Suffolk University Poll Shows Clinton Leading Trump by 6 Points in Florida

More than 3/4 of Sunshine State voters are concerned about the Zika virus spreading in the U.S.

With fewer than 14 weeks to go before the November presidential election, Hillary Clinton leads Donald Trump in both two-way and four-way Florida ballot scenarios, according to a new Suffolk University poll of Florida likely general-election voters.

In a two-way race, Clinton (48 percent) leads Trump (42 percent) by six percentage points, with 9 percent undecided.

In a four-way scenario, Clinton (43 percent) leads Trump (39 percent) by 4 percentage points, while Libertarian Gary Johnson receives 4 percent and Green Party nominee Jill Stein gets 3 percent, with 11 percent undecided.

According to the latest registration statistics from the Florida Division of Elections, 38 percent of registered voters are Democrats, 36 percent Republicans, and 26 percent independents.

“Hillary Clinton is leading thanks to southern Florida and women,” said David Paleologos, director of the Suffolk University Political Research Center in Boston. “Trump is even seeing some Republicans holding back at this point while Clinton is a bit stronger among registered Democrats.”

In the two-way ballot test, Clinton led by 12 points among women (50 percent to 38 percent) while carrying the south Florida region 57 percent to 33 percent. Trump won among registered Republicans 74 percent to 16 percent but Clinton performed a little better among registered Democrats, besting Trump 81 percent to 13 percent.

When Clinton and Trump voters were asked if their vote is for their candidate or against the other, 67 percent of Clinton voters said their vote was for her while 28 percent said it was more of a vote against Trump. Conversely, only 52 percent of Trump voters said their vote was for him, while 39 percent said it was more of a vote against Clinton.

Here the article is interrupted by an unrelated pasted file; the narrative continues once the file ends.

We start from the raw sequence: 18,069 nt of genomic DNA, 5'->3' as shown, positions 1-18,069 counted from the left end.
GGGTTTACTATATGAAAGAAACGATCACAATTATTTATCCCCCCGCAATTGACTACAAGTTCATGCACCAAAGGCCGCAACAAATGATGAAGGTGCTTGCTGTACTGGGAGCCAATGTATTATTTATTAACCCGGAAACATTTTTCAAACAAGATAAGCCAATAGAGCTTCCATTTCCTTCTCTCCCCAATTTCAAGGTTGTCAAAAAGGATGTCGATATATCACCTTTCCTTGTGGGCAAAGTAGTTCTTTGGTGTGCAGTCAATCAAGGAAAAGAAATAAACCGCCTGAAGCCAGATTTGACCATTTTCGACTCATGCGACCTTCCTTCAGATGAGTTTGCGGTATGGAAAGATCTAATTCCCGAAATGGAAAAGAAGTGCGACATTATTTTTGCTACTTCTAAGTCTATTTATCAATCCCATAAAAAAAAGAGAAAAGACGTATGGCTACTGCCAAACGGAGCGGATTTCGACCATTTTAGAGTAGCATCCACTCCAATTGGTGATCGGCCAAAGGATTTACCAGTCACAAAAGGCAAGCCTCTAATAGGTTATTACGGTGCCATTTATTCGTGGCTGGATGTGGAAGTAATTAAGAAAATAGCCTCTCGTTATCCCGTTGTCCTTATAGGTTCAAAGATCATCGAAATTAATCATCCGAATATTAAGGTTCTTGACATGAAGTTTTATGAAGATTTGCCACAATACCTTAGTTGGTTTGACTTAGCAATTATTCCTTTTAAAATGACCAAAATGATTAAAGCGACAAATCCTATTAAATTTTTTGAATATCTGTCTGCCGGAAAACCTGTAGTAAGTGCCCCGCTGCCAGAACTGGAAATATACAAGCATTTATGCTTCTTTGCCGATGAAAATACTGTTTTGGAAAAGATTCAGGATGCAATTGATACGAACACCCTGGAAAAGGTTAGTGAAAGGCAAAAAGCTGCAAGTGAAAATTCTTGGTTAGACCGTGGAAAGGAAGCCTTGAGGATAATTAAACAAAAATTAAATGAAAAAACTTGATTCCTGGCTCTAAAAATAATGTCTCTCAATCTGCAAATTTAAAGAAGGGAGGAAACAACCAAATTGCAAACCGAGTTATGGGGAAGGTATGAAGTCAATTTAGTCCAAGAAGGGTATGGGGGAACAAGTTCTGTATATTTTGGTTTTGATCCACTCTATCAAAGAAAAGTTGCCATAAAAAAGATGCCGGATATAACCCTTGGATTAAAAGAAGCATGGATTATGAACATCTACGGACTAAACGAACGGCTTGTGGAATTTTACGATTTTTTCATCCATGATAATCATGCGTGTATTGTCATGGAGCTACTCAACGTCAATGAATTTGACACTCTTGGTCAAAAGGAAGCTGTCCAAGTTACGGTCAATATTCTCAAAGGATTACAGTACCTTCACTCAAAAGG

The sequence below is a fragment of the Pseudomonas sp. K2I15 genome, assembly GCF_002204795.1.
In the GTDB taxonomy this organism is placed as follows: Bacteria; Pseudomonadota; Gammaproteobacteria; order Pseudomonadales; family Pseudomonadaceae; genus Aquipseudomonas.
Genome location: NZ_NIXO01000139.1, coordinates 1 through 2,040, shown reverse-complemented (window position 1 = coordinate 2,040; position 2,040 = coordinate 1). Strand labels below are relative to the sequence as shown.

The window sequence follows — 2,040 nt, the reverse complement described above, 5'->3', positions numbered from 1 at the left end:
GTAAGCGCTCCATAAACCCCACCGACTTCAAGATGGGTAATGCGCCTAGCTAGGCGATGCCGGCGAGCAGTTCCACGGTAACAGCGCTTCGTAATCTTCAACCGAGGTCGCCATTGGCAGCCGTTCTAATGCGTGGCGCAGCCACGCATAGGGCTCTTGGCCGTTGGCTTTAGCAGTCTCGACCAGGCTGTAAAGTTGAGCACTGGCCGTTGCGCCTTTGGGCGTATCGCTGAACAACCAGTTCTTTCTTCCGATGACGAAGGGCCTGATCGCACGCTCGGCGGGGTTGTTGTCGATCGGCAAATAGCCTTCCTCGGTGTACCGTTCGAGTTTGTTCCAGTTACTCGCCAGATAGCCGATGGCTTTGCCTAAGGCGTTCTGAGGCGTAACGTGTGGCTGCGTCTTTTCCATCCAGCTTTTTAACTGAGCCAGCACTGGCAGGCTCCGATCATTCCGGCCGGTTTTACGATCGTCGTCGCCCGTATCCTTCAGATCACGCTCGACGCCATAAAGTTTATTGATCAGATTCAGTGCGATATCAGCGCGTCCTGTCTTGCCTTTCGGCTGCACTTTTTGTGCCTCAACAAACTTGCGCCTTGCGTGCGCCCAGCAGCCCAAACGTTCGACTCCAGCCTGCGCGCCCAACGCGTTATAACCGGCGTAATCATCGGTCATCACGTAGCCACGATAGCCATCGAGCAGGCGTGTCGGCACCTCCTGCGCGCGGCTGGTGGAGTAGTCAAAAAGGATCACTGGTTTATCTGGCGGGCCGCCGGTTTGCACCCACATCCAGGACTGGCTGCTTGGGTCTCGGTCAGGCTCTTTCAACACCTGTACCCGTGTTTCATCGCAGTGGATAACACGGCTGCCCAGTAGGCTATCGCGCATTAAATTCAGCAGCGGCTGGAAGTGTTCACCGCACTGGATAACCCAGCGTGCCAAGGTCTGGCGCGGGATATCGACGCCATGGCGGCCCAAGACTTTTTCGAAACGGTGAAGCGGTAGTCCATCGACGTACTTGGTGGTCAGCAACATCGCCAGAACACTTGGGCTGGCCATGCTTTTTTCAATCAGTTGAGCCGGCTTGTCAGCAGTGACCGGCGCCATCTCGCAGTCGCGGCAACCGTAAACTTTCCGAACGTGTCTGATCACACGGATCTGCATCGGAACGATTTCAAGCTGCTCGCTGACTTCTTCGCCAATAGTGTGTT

Asked if they feel more or less safe living in America than they did five to 10 years ago, 57 percent of Floridians said less safe, 11 percent more safe, and 28 percent said there was no change. Likely voters said that the number one issue facing the next president is terrorism and national security (26 percent), followed by jobs/economy (18 percent), and nominating Supreme Court justices (10 percent).

With over a dozen Zika cases identified in the Wynwood area of Miami, Floridians from all regions of the state are concerned about the Zika virus spreading in the United States. Nearly 42 percent of likely voters said that they were very concerned about the virus spreading over the next several months, with an additional 34 percent somewhat concerned.

Rubio could return to the U.S. Senate
After his failed attempt to win the Republican nomination for president, Marco Rubio has a double-digit lead over each of his likely Democratic opponents in a bid to hang on to his seat. Rubio led Democratic Congressman Patrick Murphy 46 percent to 33 percent with 19 percent undecided. He also led Democrat Alan Grayson 45 percent to 31 percent with 22 percent undecided. Both Murphy and Grayson are in a five-way Democratic primary on August 30. Grayson is the closest opponent to Murphy with the other three candidates in low single digits, according to the poll, with 40 percent still undecided. Rubio is poised to win the four-person Republican primary, polling at 62 percent with his nearest competitor, businessman Carlos Beruff at 12 percent, with just 24 percent undecided.

In 2012, the final Suffolk Florida poll predicted a 3-point win for Democrat Barack Obama over Republican Mitt Romney. Obama prevailed by 1 point, 50 percent to 49 percent.

The Florida survey of 500 likely voters was conducted August 1-3 using live telephone interviews of households where respondents indicated they were very or somewhat likely to vote in the 2016 general election. The margin of error is +/- 4.4 percentage points at a 95 percent level of confidence. Marginals and full cross-tabulation data are posted on the Suffolk University Political Research Center website: For more information, contact David Paleologos at 781-290-9310, [email protected].



Greg Gatlin
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